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Wednesday, November 5, 2008

In the garage

Okay, not going to go political. Last post is as all I am going to say about recent events. Soooo, moving on. I have been cranking in the garage, trying to get some semblance of a table together. My parents are due in, so we need to be able to seat 6 at the table for dinner. That 30in round table just isn't going to cut it.

Well, to the best of my efforts I don't think I am gonna get it done. Here is where it sits.

Things went together pretty fast.
Say hello to my little friend.

I have avoided biscuit jointers for years. Hard to justify dropping $250 on a one trick pony. Well, Lowe's has had a clearance tag on their display model for a couple of weeks. This one was originally about $100, marked down to $79, then to $68. I took it up to the manager and he dropped it down to $60. Such a deal, how could I say no. I adopted it on the spot. After my last glue up and how the boards shifted, I wanted a little help in keeping things aligned and the biscuit jointer is perfect for that application. See this article if you want to know a bit more about biscuit jointers (what they are and why use them)

So I now had a biscuit joiner. I got to thinking, hey this would be a quick way to attach the aprons to the legs of my table. So I made a test piece. I was surprised at how much beating it took to break my test piece, so I decided it was a strong enough approach. Here is a shot of the joinery.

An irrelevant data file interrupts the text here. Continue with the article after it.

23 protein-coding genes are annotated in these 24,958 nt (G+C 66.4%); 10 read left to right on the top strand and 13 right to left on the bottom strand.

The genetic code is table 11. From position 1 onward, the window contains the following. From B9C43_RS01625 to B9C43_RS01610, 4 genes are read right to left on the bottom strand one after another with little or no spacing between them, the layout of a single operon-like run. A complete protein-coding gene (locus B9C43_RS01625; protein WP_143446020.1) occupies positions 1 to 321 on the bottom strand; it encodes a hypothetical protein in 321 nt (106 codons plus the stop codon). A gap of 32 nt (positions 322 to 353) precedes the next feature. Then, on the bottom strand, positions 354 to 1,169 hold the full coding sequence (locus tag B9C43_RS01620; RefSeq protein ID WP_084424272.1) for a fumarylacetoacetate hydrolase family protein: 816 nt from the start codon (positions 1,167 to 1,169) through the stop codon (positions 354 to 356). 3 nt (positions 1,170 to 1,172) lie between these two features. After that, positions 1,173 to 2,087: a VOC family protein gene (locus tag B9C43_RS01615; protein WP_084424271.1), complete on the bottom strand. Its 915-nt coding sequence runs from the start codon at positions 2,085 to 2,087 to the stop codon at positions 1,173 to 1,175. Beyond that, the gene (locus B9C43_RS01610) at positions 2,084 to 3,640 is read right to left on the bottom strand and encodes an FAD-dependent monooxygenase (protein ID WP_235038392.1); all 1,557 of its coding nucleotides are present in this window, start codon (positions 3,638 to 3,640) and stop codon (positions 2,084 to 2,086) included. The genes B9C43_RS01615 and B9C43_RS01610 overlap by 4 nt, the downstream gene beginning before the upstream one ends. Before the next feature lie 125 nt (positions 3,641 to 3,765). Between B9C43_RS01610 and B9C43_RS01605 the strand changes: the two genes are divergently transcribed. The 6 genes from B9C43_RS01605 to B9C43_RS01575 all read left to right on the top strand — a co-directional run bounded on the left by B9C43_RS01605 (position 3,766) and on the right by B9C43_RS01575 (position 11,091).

I wasn't 100% confident, so I added glue blocks to give some additional strength.

Glue up was a bit stressful. To reduce chance of error I glued the short ends in a seperate step, let that cure for a few hours. Then I took those subassemblies and connected them with the long aprons. I used titebondIII, so I had about 10-15min to work with it. I still felt like I was rushing to get it all together. It came together pretty well.

Next day I trimmed the legs to length. Yep, pulled a bonehead. I had left the legs long to be able to trim to length. Well, I got in a rush to taper and cut the joinery and in my haste neglected to trim the legs. So I lopped 3in off the bottom after assembly. No biggie. Busted out my ryoba to hack off the ends, then used a rasp to square the feet back up. I flipped it back upright and planed the top of the legs/aprons into a flat surface for the table top. Look at those nice fluffy shavings on the floor. I am really loving my hand planes these days. I now have most converted over to aftermarket blades. The aftermarket blades are thicker so they don't vibrate as much during the cut. Aren't they cute all tucked away in their drawer...

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